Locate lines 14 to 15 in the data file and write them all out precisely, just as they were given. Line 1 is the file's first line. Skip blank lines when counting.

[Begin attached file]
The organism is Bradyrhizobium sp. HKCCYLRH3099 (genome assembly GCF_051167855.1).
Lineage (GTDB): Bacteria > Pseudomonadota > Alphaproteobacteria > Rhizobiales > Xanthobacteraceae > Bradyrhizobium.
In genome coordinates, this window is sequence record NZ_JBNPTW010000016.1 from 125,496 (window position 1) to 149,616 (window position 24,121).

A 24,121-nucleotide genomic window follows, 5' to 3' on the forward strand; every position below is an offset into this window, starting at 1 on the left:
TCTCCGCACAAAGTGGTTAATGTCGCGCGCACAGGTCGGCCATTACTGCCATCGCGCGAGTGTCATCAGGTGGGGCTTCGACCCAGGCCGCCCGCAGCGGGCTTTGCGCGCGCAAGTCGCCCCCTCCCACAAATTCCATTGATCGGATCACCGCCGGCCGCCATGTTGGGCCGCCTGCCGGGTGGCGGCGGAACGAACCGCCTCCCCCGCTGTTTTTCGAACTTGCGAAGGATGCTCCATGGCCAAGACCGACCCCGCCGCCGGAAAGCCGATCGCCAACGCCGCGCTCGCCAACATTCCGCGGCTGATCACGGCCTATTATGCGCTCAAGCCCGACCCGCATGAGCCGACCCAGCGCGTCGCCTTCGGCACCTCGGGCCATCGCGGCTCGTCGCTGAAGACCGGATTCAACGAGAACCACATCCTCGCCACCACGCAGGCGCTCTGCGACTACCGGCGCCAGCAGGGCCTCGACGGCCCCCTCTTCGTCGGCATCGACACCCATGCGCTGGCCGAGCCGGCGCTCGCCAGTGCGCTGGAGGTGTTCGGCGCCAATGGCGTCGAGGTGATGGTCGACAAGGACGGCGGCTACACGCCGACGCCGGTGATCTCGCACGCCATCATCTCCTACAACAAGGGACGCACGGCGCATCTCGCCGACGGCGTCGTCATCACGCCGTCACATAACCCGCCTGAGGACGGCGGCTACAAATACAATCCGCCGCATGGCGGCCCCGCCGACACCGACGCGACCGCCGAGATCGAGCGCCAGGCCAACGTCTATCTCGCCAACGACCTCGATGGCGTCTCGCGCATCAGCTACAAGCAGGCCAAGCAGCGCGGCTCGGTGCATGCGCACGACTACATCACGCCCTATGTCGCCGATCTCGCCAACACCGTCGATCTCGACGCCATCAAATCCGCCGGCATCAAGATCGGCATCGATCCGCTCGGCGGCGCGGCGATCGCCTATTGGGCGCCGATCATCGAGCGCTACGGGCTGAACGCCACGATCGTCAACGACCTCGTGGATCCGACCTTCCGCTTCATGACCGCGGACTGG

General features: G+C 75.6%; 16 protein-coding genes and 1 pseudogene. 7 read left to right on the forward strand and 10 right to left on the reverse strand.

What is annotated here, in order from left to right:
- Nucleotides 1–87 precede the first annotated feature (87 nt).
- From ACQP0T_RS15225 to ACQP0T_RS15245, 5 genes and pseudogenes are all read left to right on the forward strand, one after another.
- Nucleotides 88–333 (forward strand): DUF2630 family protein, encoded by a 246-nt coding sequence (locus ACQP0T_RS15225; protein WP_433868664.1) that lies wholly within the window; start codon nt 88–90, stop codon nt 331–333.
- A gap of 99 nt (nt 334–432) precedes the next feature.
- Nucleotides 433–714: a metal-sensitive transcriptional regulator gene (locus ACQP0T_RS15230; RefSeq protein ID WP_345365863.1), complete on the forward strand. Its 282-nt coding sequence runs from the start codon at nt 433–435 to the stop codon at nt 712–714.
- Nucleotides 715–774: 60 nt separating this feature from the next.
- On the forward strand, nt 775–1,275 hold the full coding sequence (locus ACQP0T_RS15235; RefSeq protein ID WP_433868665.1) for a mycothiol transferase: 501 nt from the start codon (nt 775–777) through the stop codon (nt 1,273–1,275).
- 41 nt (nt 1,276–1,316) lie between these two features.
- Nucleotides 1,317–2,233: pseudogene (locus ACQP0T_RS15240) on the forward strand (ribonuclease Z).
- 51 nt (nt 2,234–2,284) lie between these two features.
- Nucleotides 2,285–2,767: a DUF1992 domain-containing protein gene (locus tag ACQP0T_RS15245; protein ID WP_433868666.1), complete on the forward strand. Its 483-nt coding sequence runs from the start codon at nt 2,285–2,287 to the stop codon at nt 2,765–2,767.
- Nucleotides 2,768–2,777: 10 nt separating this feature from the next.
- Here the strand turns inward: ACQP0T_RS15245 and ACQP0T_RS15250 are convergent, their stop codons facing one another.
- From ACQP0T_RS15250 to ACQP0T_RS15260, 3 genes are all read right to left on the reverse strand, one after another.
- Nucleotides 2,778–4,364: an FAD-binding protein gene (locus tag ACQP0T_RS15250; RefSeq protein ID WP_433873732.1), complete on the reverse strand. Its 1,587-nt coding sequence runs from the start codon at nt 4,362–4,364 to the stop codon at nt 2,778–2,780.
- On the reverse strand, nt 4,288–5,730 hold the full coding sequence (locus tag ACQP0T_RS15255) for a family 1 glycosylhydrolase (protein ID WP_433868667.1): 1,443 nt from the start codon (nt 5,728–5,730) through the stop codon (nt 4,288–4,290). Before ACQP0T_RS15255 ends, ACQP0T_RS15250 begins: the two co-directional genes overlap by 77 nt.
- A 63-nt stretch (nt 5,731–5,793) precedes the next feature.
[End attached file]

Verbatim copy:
- On the forward strand, nt 775–1,275 hold the full coding sequence (locus ACQP0T_RS15235; RefSeq protein ID WP_433868665.1) for a mycothiol transferase: 501 nt from the start codon (nt 775–777) through the stop codon (nt 1,273–1,275).
- 41 nt (nt 1,276–1,316) lie between these two features.